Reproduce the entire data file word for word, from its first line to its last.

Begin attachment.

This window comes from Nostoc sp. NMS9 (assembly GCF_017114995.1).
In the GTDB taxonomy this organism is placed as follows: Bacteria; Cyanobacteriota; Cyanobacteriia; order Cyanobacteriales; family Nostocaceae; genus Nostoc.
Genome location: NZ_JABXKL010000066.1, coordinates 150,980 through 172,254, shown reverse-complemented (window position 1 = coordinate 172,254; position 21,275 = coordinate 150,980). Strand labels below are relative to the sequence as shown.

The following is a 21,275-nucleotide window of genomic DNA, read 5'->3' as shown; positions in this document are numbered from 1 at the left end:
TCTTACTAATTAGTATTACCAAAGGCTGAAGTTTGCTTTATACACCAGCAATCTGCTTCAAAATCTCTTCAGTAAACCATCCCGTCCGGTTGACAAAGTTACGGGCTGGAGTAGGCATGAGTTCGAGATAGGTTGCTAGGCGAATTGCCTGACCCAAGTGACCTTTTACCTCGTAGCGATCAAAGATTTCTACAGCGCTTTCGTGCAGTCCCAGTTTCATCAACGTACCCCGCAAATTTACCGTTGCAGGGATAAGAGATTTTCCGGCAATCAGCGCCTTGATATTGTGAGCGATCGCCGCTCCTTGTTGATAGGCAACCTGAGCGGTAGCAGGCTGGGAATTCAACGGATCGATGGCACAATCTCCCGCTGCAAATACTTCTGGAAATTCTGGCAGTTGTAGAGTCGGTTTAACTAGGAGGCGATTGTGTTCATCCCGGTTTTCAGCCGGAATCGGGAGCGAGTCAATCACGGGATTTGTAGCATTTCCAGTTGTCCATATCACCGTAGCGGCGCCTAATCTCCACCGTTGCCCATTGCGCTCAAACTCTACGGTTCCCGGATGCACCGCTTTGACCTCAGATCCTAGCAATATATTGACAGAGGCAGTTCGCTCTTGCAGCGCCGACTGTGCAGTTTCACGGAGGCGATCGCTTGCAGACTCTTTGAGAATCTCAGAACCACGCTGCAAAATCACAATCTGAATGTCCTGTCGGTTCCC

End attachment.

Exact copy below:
This window comes from Nostoc sp. NMS9 (assembly GCF_017114995.1).
In the GTDB taxonomy this organism is placed as follows: Bacteria; Cyanobacteriota; Cyanobacteriia; order Cyanobacteriales; family Nostocaceae; genus Nostoc.
Genome location: NZ_JABXKL010000066.1, coordinates 150,980 through 172,254, shown reverse-complemented (window position 1 = coordinate 172,254; position 21,275 = coordinate 150,980). Strand labels below are relative to the sequence as shown.

The following is a 21,275-nucleotide window of genomic DNA, read 5'->3' as shown; positions in this document are numbered from 1 at the left end:
TCTTACTAATTAGTATTACCAAAGGCTGAAGTTTGCTTTATACACCAGCAATCTGCTTCAAAATCTCTTCAGTAAACCATCCCGTCCGGTTGACAAAGTTACGGGCTGGAGTAGGCATGAGTTCGAGATAGGTTGCTAGGCGAATTGCCTGACCCAAGTGACCTTTTACCTCGTAGCGATCAAAGATTTCTACAGCGCTTTCGTGCAGTCCCAGTTTCATCAACGTACCCCGCAAATTTACCGTTGCAGGGATAAGAGATTTTCCGGCAATCAGCGCCTTGATATTGTGAGCGATCGCCGCTCCTTGTTGATAGGCAACCTGAGCGGTAGCAGGCTGGGAATTCAACGGATCGATGGCACAATCTCCCGCTGCAAATACTTCTGGAAATTCTGGCAGTTGTAGAGTCGGTTTAACTAGGAGGCGATTGTGTTCATCCCGGTTTTCAGCCGGAATCGGGAGCGAGTCAATCACGGGATTTGTAGCATTTCCAGTTGTCCATATCACCGTAGCGGCGCCTAATCTCCACCGTTGCCCATTGCGCTCAAACTCTACGGTTCCCGGATGCACCGCTTTGACCTCAGATCCTAGCAATATATTGACAGAGGCAGTTCGCTCTTGCAGCGCCGACTGTGCAGTTTCACGGAGGCGATCGCTTGCAGACTCTTTGAGAATCTCAGAACCACGCTGCAAAATCACAATCTGAATGTCCTGTCGGTTCCC